TLW, the pride is not in the early adopters like Jay, you and others, it is in the company itself. I understand business overlays based on a free service that starts that way, and then finds ways to monetize it. I think Facebook has done a pretty good job of that. The problem for AR is that if you go to ranking.com and look at AR it was No. 833 the last time I checked. Realtor.com, who I truly detest in 203, followed by Zillow and then Trulis far behind. Localism is barely a blip, I think it was above 10,000. I don't think that looks like a site consumers are flocking to as much as one that real estate professionals use to talk to each other, get a lot of comments, but that does not necessarily translate to business. What business I have received has been from Google indexing a combination of posts that includes AR. The True Believerism has not helped, I do not not read post talking about my journey to umteen million points, or Raincamp described as if was Paul on the Damascus Road experience. That does not contribute to me getting to know what makes the members tick, or what special information they have to share. There are alternatives to this like with specific groups in realtown.com, ot Bryant's short sale group which seem to me to be more vibrant and open. So if I could recommend something to AR leaders it would be more anarchy, less dogma, and fewer Politburo purges.

  78. @ Joe P.

    Your comment has some merit to it in regards to rankings and such. I won't site here and claim to be some SEO expert or an expert on real estate platforms. But one thing that I did want to point out in regards to AR not being found by many consumers and their s0-called ranking. From my experience, the consumer finds my post that I did on Active Rain by doing searches through Google or Bing, etc,e tc.. They don't find it by going to AR directly. Common sense and reality to me, I could care less, as long as I am found online and ranked high for my searches. Besides, I really wouldn't want tons of borrwers flocking to AR and doing their searches there for a good loan officer. Some loan officers have very well written profiles, but they don't know crap… or could hardly spell mortgages. Many rely on descriptions such as : Best interest rates… lowest interest rates, 10 day closings… yet if you read their posts, they show me nothing, or lack of knowledge per se.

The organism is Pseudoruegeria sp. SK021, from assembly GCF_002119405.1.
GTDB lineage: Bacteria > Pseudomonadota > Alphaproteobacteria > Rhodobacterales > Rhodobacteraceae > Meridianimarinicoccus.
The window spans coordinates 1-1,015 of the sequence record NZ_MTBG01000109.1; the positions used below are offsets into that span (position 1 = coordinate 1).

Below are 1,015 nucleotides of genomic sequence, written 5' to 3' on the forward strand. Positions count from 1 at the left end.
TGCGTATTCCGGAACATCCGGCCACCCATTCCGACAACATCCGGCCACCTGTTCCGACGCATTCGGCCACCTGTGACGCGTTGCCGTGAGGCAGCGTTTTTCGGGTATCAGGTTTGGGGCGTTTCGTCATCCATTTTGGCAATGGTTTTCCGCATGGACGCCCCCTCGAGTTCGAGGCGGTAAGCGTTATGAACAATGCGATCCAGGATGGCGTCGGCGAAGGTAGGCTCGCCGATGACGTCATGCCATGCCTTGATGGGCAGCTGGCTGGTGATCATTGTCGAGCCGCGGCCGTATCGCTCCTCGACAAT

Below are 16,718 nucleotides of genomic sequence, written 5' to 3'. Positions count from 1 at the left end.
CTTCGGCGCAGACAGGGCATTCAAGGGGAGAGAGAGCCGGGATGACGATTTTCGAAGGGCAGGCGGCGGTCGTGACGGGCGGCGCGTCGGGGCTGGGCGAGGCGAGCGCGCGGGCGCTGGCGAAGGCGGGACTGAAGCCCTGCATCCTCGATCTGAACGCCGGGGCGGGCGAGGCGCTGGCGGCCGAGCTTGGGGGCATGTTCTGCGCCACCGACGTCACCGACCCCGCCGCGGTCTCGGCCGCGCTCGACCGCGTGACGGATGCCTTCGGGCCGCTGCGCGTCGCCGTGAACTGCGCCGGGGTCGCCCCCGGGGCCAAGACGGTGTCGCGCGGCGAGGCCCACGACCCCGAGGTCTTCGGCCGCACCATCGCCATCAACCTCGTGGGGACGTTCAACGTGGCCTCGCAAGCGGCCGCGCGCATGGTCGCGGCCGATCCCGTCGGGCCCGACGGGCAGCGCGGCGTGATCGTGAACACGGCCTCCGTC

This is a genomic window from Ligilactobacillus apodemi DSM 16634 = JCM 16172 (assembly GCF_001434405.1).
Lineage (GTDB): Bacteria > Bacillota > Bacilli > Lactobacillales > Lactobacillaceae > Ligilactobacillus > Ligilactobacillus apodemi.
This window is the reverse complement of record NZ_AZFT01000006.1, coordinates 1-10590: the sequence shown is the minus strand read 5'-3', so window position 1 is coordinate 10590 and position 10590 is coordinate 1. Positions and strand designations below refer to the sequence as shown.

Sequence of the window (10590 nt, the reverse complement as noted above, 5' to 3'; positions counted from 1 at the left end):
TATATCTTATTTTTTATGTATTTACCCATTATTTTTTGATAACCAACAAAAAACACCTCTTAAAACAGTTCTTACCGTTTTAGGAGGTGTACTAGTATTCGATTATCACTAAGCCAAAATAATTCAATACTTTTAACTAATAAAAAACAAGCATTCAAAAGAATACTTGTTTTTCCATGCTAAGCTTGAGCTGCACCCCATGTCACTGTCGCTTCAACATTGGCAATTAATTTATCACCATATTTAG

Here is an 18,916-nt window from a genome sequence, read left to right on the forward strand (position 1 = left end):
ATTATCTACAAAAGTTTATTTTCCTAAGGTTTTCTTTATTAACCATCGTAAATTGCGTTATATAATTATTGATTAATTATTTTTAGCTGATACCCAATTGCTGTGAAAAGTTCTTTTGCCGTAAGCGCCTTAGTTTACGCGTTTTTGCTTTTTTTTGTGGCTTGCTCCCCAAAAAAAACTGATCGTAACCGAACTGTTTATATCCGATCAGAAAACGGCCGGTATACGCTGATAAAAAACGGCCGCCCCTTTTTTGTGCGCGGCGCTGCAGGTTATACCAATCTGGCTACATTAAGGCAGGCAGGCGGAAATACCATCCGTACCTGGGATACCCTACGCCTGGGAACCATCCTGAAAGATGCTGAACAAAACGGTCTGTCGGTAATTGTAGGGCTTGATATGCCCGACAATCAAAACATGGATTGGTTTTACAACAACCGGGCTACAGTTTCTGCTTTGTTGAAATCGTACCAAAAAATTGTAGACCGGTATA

Now, this is just my opinion, based on what I have seen since I have joined in 10/06. Yes, I blog outside of AR also… but that is what cracks me up about the features. The average consumer doesn't lurk the features page…. most members do. Yes, I like to write to the members from time to time… keeping my face in front of them. To me, this is a special captured audience that I can't get on to many platforms… my blog posts themselves is what is found by the consumer, online, through searches.

    In regards to the AR platform politics, I try and ignore most of that and don't even bother… let those members cry to each other… bitch, moan, rant… I am focusing on quality posts that get searched.

    Overall, I am only bringing this up because you talked about the rankings and such. Sure, other sites such as Trulia and Zillow are higher ranked, but their model is totally different. Besides, many of the loan officers and realtors on those 2 sites, in the questions and answers sections, suck… in my opinion, 80% of those answers given are terrible. Hence why a select few of us went out and started http://www.mortgagemythbusters.com

    Anyhoo… I just wanted to share some of my insight and how I look at those types of rankings, which don't bother me.. I want to know where my posts rank… that's where I get my business. Just as Jay's site itself ranks very high… he did an excellent job with that. But I will say that I would still use AR to some capacity. It all depends on what one is trying to accomplish and who their market is, what they are trying to target.

    thanks

  79. Laurie Manny says: